Defense, you are just an employee or an
    independent contractor.
    NOTE: You could look at it as the Department of
    Defense is your Company's Client, the Client is paying
    the Company to fill a contract in order to be paid .  You
    are being paid by your company to do a job, weather it's
    Iraq or America your on a company project.

  • You are not Military and will not receive military
    benefits

  • You will not carry a weapon, unless your a security
    contractor working for a security firm.  

  • Your employer will provide you with military escorts,
    private security escorts for your travel in these
    hostile work locations.

  • You will work with or close to SCW Sub-Contract
    Workers otherwise know as Third Country Nationals
    (TCN) see photo

  • The company you go to work for will only be
    required to provide DBA (Defense Base Act)
    Insurance if they elect not to purchase private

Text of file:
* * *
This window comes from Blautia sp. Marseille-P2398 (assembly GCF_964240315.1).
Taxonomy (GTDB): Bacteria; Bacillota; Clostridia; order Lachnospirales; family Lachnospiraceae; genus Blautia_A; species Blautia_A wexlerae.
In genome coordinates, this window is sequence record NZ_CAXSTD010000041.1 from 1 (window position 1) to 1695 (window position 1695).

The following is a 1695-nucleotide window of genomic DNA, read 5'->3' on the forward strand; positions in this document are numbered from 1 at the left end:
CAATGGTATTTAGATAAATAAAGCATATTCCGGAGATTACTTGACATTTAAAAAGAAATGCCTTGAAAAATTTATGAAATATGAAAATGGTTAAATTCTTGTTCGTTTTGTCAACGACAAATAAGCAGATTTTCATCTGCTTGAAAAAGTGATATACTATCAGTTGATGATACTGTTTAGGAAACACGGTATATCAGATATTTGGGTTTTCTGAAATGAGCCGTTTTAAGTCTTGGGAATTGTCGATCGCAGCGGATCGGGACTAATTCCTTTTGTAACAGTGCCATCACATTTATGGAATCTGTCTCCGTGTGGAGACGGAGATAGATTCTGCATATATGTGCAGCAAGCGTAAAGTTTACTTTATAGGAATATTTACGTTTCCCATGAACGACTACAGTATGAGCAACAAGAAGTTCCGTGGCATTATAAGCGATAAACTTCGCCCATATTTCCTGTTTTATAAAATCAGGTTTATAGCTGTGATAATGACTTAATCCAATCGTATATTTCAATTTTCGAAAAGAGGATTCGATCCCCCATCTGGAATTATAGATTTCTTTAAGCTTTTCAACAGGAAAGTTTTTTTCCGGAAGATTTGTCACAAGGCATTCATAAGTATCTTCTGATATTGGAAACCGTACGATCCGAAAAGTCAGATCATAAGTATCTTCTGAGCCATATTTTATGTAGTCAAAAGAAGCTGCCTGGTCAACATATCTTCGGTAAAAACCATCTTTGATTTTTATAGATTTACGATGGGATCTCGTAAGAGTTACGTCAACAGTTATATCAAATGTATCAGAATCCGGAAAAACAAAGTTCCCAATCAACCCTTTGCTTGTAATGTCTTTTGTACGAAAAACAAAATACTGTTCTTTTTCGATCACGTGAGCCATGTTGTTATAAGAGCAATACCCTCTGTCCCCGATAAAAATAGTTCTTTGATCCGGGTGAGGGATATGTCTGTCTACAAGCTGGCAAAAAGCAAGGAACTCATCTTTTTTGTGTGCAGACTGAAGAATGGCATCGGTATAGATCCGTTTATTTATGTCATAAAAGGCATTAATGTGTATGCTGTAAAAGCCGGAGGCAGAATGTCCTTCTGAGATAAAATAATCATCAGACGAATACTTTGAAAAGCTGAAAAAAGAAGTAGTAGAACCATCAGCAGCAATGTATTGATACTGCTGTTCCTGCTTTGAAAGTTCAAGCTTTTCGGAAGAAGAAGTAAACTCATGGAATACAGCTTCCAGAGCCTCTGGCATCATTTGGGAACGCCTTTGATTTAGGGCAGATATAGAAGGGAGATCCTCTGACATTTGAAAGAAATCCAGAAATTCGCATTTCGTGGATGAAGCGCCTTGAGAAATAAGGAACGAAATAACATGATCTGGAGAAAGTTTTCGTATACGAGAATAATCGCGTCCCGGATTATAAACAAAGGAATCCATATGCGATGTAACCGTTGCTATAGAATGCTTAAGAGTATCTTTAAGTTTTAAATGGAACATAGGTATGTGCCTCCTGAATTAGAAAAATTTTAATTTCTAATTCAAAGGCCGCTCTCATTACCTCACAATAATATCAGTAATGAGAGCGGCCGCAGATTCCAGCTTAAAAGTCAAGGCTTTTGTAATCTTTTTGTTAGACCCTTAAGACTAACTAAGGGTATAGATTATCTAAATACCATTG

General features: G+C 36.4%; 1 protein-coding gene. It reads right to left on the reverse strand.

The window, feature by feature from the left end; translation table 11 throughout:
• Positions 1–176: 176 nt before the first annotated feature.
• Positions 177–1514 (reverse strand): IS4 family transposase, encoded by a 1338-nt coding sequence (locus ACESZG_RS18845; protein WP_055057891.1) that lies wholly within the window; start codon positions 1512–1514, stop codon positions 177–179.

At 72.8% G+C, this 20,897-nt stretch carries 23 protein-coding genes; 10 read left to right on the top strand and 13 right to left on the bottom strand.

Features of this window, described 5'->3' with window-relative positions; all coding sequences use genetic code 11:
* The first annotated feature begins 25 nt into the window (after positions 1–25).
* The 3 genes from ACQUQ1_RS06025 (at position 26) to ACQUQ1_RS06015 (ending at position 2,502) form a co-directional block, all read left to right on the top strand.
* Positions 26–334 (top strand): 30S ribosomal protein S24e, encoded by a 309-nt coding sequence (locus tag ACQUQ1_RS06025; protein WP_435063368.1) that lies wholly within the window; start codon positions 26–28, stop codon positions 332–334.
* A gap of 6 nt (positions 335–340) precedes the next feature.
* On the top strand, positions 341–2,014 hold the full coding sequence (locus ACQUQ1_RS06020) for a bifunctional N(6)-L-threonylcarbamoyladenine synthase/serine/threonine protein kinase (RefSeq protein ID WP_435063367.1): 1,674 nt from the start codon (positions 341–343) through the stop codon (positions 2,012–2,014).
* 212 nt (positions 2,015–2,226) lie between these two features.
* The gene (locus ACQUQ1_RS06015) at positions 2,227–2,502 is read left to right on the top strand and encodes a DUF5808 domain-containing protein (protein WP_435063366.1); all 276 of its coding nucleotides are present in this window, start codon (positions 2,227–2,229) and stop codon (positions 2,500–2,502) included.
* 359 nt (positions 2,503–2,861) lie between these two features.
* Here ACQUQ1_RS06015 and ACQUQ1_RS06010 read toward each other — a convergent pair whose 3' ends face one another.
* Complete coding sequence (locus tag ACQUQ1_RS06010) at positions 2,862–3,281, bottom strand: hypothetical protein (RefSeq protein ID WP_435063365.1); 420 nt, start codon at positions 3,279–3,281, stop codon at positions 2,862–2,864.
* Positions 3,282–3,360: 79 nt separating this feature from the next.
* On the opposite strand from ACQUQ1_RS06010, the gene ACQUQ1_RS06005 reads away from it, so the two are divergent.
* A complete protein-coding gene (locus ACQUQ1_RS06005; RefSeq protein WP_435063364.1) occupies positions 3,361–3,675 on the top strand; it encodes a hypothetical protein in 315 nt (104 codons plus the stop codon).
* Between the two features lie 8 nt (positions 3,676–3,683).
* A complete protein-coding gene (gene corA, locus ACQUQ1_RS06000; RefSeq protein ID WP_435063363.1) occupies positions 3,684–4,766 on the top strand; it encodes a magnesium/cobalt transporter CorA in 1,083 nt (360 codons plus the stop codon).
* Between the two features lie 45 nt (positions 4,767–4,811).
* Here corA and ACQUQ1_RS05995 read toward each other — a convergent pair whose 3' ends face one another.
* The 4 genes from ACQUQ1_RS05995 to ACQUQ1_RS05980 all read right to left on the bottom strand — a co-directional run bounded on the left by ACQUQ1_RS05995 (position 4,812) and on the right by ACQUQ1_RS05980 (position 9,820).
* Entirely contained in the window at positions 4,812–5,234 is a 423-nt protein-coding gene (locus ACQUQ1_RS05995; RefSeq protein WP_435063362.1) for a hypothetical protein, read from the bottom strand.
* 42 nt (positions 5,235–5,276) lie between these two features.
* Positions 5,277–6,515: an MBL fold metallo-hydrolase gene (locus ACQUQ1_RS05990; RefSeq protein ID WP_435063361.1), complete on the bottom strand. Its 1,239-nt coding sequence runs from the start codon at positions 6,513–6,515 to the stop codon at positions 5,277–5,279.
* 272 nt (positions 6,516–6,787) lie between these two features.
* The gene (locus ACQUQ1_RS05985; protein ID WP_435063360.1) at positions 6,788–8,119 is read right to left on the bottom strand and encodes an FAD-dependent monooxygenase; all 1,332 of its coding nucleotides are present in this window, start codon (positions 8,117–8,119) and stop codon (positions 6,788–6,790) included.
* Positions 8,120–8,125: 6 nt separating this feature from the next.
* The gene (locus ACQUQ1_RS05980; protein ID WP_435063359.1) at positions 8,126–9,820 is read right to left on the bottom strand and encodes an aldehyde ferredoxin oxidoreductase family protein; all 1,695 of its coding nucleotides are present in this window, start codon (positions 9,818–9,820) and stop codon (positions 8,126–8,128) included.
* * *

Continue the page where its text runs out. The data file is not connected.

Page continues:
insurance.  (There are some that actually elect and
    provide non dba insurance, so ask your prospective
    employer before hiring on if this is a issue for you.)  

  • If DBA is the only Insurance the prospective
    company has to offer....Purchase your own medical,
    disability,and life insurance.  (THIS IS A MUST) See
    Court Cases  


  • You may reside and work on a military camp, others
    may not.

  • You may take order from  service members(Military)

  • There is no "front Line" or "behind the wire". (this is
    not  M.A.S.H.)

  • These camps can become under attack by inbound
    mortar rounds,rockets and more at any given time,